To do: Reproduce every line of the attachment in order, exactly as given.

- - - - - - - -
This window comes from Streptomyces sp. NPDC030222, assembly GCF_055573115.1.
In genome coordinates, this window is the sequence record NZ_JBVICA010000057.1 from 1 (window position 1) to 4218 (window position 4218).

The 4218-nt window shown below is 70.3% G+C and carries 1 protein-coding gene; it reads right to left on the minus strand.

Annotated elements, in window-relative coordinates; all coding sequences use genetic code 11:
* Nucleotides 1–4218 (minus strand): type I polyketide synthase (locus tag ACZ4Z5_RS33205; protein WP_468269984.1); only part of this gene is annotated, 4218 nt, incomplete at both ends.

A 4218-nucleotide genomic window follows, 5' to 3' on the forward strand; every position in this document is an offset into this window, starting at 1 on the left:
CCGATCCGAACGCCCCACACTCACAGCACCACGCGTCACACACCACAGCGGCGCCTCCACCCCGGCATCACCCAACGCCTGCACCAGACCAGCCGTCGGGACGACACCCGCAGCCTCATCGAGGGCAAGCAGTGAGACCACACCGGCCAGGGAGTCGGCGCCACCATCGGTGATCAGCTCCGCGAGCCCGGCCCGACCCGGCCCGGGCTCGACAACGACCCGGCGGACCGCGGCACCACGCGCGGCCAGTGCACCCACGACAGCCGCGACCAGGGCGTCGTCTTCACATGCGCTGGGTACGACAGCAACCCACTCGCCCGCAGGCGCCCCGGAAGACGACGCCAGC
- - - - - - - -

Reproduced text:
This window comes from Streptomyces sp. NPDC030222, assembly GCF_055573115.1.
In genome coordinates, this window is the sequence record NZ_JBVICA010000057.1 from 1 (window position 1) to 4218 (window position 4218).

The 4218-nt window shown below is 70.3% G+C and carries 1 protein-coding gene; it reads right to left on the minus strand.

Annotated elements, in window-relative coordinates; all coding sequences use genetic code 11:
* Nucleotides 1–4218 (minus strand): type I polyketide synthase (locus tag ACZ4Z5_RS33205; protein WP_468269984.1); only part of this gene is annotated, 4218 nt, incomplete at both ends.

A 4218-nucleotide genomic window follows, 5' to 3' on the forward strand; every position in this document is an offset into this window, starting at 1 on the left:
CCGATCCGAACGCCCCACACTCACAGCACCACGCGTCACACACCACAGCGGCGCCTCCACCCCGGCATCACCCAACGCCTGCACCAGACCAGCCGTCGGGACGACACCCGCAGCCTCATCGAGGGCAAGCAGTGAGACCACACCGGCCAGGGAGTCGGCGCCACCATCGGTGATCAGCTCCGCGAGCCCGGCCCGACCCGGCCCGGGCTCGACAACGACCCGGCGGACCGCGGCACCACGCGCGGCCAGTGCACCCACGACAGCCGCGACCAGGGCGTCGTCTTCACATGCGCTGGGTACGACAGCAACCCACTCGCCCGCAGGCGCCCCGGAAGACGACGCCAGC